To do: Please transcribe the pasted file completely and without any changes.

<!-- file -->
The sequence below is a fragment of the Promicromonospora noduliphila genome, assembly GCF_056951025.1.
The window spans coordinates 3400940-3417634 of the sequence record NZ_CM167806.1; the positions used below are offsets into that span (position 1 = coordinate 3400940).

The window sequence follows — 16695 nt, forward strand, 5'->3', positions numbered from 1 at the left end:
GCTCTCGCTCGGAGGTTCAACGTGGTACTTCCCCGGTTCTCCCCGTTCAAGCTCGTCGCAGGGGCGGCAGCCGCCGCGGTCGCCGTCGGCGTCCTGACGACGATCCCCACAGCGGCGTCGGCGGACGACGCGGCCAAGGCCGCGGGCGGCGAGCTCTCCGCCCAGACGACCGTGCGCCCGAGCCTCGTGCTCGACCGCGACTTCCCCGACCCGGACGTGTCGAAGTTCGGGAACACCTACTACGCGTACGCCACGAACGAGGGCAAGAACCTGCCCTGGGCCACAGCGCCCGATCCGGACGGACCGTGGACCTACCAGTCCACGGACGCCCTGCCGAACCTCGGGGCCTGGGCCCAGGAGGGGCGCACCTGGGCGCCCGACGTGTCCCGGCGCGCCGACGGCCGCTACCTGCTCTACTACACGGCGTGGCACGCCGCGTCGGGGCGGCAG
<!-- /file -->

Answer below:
The sequence below is a fragment of the Promicromonospora noduliphila genome, assembly GCF_056951025.1.
The window spans coordinates 3400940-3417634 of the sequence record NZ_CM167806.1; the positions used below are offsets into that span (position 1 = coordinate 3400940).

The window sequence follows — 16695 nt, forward strand, 5'->3', positions numbered from 1 at the left end:
GCTCTCGCTCGGAGGTTCAACGTGGTACTTCCCCGGTTCTCCCCGTTCAAGCTCGTCGCAGGGGCGGCAGCCGCCGCGGTCGCCGTCGGCGTCCTGACGACGATCCCCACAGCGGCGTCGGCGGACGACGCGGCCAAGGCCGCGGGCGGCGAGCTCTCCGCCCAGACGACCGTGCGCCCGAGCCTCGTGCTCGACCGCGACTTCCCCGACCCGGACGTGTCGAAGTTCGGGAACACCTACTACGCGTACGCCACGAACGAGGGCAAGAACCTGCCCTGGGCCACAGCGCCCGATCCGGACGGACCGTGGACCTACCAGTCCACGGACGCCCTGCCGAACCTCGGGGCCTGGGCCCAGGAGGGGCGCACCTGGGCGCCCGACGTGTCCCGGCGCGCCGACGGCCGCTACCTGCTCTACTACACGGCGTGGCACGCCGCGTCGGGGCGGCAG